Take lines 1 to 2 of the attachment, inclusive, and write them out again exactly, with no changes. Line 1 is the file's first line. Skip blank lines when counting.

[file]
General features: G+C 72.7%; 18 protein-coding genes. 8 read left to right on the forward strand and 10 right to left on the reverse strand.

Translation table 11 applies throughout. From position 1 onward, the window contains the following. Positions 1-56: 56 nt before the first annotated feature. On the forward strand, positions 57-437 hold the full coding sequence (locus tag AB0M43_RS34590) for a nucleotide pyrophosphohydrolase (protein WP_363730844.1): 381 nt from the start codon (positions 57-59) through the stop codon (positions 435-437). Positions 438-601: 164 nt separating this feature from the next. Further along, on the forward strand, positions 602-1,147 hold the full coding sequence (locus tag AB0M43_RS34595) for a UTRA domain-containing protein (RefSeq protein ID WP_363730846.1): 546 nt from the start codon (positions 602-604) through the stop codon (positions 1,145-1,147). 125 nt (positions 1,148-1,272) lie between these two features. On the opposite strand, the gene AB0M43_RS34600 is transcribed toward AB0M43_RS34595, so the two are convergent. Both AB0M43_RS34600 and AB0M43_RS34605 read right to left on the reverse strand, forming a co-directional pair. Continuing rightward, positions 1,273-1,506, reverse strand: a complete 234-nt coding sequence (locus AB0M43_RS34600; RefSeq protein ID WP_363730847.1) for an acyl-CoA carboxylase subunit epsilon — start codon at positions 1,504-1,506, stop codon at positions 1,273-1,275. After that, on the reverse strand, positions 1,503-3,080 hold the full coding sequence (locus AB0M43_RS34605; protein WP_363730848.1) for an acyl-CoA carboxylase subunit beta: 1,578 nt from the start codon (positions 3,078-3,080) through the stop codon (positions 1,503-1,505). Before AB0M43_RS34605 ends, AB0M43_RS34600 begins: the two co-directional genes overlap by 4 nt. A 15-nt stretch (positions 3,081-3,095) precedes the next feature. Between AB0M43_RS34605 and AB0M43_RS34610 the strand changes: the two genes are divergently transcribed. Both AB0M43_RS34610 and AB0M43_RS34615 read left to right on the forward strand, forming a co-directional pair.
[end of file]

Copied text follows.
General features: G+C 72.7%; 18 protein-coding genes. 8 read left to right on the forward strand and 10 right to left on the reverse strand.

Translation table 11 applies throughout. From position 1 onward, the window contains the following. Positions 1-56: 56 nt before the first annotated feature. On the forward strand, positions 57-437 hold the full coding sequence (locus tag AB0M43_RS34590) for a nucleotide pyrophosphohydrolase (protein WP_363730844.1): 381 nt from the start codon (positions 57-59) through the stop codon (positions 435-437). Positions 438-601: 164 nt separating this feature from the next. Further along, on the forward strand, positions 602-1,147 hold the full coding sequence (locus tag AB0M43_RS34595) for a UTRA domain-containing protein (RefSeq protein ID WP_363730846.1): 546 nt from the start codon (positions 602-604) through the stop codon (positions 1,145-1,147). 125 nt (positions 1,148-1,272) lie between these two features. On the opposite strand, the gene AB0M43_RS34600 is transcribed toward AB0M43_RS34595, so the two are convergent. Both AB0M43_RS34600 and AB0M43_RS34605 read right to left on the reverse strand, forming a co-directional pair. Continuing rightward, positions 1,273-1,506, reverse strand: a complete 234-nt coding sequence (locus AB0M43_RS34600; RefSeq protein ID WP_363730847.1) for an acyl-CoA carboxylase subunit epsilon — start codon at positions 1,504-1,506, stop codon at positions 1,273-1,275. After that, on the reverse strand, positions 1,503-3,080 hold the full coding sequence (locus AB0M43_RS34605; protein WP_363730848.1) for an acyl-CoA carboxylase subunit beta: 1,578 nt from the start codon (positions 3,078-3,080) through the stop codon (positions 1,503-1,505). Before AB0M43_RS34605 ends, AB0M43_RS34600 begins: the two co-directional genes overlap by 4 nt. A 15-nt stretch (positions 3,081-3,095) precedes the next feature. Between AB0M43_RS34605 and AB0M43_RS34610 the strand changes: the two genes are divergently transcribed. Both AB0M43_RS34610 and AB0M43_RS34615 read left to right on the forward strand, forming a co-directional pair.